Research

Our faculty have diverse research interests, and we publish in many disciplines including: children's literature, creative writing, film studies, folklore, linguistics, literature, multicultural and transnational literatures, rhetoric and composition, teaching English to speakers of other languages, technical and professional communication, and more. In the center panel of this page, you will see links to the English News Blog with articles that detail the work of our English faculty. You can also see a more complete listing on the blog. If you are looking for something specific, the sidebars of this page allow you to find works in specific categories or date ranges.

Books by faculty

Multiplicities

Cycles, Sequels, Spin-offs, Remakes, and Reboots: Multiplicities in Film and Television

Associate Professor Amanda Ann Klein (along with co-editor R. Barton Palmer) has published Cycles, Sequels, Spin-offs, Remakes, and Reboots: Multiplicities in Film and Television. The collection "investigates the important cultural work performed by repetition, or multiplicities, in film and television."

American Militarism Small Screen

American Militarism on the Small Screen

Associate Professor Anna Froula (along with co-editor Stacy Takacs) has published American Militarism on the Small Screen. This volume seeks to identify what television, as a cultural medium, has added to the depictions of war and militarism in the US.

Diagnosing Folklore cover

Diagnosing Folklore

Dr. Andrea Kitta's co-authored Diagnosing Folklore provides an inclusive forum for an expansive conversation on the sensitive, raw, and powerful processes that shape and imbue meaning in the lives of individuals and communities beleaguered by medical stigmatization, conflicting public perceptions, and contextual constraints. This volume aims to showcase current ideas and debates, as well as promote the larger study of disability, health, and trauma within folkloristics, helping bridge the gaps between the folklore discipline and disability studies.
New Century Literature

New Century Literature available in 2016

Associate Professor Rick Taylor (along with co-author Corinee Guy) has published an introductory literature textbook entitled New Century Literature with Kendall Hunt Publishing.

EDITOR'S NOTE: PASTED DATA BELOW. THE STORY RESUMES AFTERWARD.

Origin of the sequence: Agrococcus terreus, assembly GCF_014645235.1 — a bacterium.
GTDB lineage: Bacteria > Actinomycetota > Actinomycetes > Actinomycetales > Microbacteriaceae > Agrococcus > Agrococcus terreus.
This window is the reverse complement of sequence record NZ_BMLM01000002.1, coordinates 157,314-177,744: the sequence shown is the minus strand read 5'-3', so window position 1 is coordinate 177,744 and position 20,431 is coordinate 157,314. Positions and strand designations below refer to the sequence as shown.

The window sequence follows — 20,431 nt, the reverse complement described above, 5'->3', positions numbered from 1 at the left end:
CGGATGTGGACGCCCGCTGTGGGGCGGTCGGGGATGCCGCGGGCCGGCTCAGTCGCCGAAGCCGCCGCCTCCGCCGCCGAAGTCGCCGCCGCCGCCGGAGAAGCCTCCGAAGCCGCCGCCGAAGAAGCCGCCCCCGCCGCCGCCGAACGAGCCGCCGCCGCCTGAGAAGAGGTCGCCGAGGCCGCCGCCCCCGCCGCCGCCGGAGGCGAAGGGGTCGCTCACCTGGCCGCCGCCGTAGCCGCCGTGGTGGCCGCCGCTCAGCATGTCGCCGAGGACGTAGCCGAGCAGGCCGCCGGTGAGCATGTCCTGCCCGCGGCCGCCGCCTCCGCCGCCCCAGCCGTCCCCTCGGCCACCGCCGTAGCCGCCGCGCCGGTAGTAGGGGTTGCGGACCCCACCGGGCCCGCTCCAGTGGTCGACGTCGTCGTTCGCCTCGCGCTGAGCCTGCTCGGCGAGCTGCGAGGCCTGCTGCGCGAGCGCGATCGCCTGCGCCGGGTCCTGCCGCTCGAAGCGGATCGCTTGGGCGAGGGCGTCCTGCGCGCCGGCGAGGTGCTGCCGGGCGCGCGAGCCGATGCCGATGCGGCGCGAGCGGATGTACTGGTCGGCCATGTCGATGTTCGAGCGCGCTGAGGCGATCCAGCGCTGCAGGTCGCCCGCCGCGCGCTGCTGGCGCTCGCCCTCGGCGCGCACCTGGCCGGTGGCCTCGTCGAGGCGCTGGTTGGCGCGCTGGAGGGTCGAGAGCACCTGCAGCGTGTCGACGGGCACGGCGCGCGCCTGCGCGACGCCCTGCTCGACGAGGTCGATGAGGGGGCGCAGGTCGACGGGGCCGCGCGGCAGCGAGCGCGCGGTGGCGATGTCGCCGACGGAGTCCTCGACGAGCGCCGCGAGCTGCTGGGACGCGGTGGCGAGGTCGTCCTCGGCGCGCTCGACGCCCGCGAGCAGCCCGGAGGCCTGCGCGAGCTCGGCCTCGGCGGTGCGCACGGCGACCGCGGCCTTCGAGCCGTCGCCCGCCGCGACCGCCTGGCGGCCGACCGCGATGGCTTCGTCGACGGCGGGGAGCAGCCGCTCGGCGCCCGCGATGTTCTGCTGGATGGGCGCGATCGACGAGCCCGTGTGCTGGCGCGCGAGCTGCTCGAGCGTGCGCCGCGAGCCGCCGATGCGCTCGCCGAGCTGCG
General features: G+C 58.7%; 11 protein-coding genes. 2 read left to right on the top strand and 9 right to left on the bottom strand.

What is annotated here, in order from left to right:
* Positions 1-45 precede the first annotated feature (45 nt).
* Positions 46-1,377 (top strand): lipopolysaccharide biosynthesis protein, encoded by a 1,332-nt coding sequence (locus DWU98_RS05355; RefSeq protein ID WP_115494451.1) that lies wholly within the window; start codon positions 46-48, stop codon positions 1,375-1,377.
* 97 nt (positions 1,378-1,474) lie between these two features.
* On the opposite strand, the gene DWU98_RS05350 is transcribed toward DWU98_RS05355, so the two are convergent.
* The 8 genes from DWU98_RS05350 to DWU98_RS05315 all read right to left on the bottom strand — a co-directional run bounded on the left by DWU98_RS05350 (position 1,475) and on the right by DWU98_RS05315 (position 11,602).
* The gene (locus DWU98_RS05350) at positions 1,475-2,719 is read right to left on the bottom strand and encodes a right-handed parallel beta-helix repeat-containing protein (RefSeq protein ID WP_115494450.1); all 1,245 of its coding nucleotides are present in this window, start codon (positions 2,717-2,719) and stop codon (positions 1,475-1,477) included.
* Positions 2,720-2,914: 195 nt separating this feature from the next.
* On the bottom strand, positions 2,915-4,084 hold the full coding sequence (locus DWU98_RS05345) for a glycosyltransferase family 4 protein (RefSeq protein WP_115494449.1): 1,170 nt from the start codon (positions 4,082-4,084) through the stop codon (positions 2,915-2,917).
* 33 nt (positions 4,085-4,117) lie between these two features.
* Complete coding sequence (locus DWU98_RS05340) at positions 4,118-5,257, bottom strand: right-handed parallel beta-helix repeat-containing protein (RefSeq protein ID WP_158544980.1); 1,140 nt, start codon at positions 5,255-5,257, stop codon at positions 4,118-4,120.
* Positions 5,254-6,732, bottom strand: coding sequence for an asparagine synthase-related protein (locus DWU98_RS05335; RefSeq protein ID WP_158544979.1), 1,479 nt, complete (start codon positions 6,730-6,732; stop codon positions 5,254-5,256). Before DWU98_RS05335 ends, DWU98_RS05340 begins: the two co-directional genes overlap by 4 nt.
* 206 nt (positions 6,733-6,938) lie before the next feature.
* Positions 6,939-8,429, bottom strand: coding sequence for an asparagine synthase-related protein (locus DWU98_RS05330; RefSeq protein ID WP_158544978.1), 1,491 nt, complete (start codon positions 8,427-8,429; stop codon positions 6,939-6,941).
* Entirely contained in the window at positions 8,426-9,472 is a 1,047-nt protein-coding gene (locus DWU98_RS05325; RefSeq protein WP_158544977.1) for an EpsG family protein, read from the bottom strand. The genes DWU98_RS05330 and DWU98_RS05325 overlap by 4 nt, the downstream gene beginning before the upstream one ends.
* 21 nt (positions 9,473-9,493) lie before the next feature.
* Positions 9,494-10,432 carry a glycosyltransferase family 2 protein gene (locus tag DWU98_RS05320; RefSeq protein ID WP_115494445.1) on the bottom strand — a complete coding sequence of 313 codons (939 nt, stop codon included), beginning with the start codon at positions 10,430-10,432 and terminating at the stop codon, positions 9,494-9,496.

Recent publications and awards

Faculty research by publication date

Spring/Summer 2015

Fall/Winter 2015

Spring/Summer 2016

 

Journals hosted by ECU English

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Tar River Poetry recently celebrated its 20th year with a "best of" retrospective, reprinting poems from the past forty issues. A nationally ranked magazine of verse (the Dictionary of Literary Biography listed it as one of the top ten poetry magazines in the country), TRP publishes interviews, reviews, and poetry by emerging writers as well as Pulitzer Prize and National Book Award winners. Past contributors include William Stafford, Sharon Olds, Leslie Norris, William Matthews, Louis Simpson, Betty Adcock, John Logan, A. Poulin Jr., Paula Rankin, A.R. Ammons, Carolyn Kizer, Albert Goldbarth, Patricia Goedicke, and many others. Subscriptions are $12 a year (two issues); $20 for two years (four issues). For more information, visit the TRP website. Luke Whisnant is editor of TRP.

 
TCQ

Technical Communication Quarterly (TCQ) is a refereed journal that publishes research focused on technical communication in academic, scientific, technical, business, governmental, and related organizational or social contexts. Articles published in TCQ combine theoretical and practical perspectives. Articles cover a range of topics that include communication design, pedagogical approaches, the role of digital technologies, ethics, the rhetoric of workplaces or professions, the practices of publication management, dialogue between academics and practitioners, research methods, and connections between social practices and organizational discourse. Donna Kain is editor of TCQ. Learn more on TCQ's website.

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The Variorum Edition of the Poetry of John Donne, an NEH-funded scholarly edition, is a major collaborative undertaking in preparation by over 40 scholars from the United States, Canada, England, Japan, and South Africa. The edition includes (1) a newly edited critical text based on exhaustive study of all known manuscript and significant print sources of Donne's poetry; (2) a complete digest of critical and scholarly commentary on the poetry from Donne's time to the present; and (3) DIGITALDONNE: The Online Variorum, an online library of primary Donne materials and analytical tools which is also Volume 1 of the edition. Jeffrey Johnson is general editor of the John Donne Variorum project.

 

 
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The North Carolina Literary Review is published annually at East Carolina University, with additional funding from the North Carolina Literary and Historical Association. NCLR has won numerous awards and citations, including five awards from the Council of Editors of Learned Journals: Best New Journal in 1994, Best Journal Design in 1999 and 2010, Parnassus Award for Significant Editorial Achievement in 2007, and the Phoenix Award for Significant Editorial Achievement in 2014. NCLR publishes poetry, fiction, and creative nonfiction by and interviews with North Carolina writers, and articles and essays about North Carolina literature, history, and culture. Individual subscriptions are $15 annually or $25 for two years. For more information, visit the NCLR website. NCLR is edited by Margaret Bauer.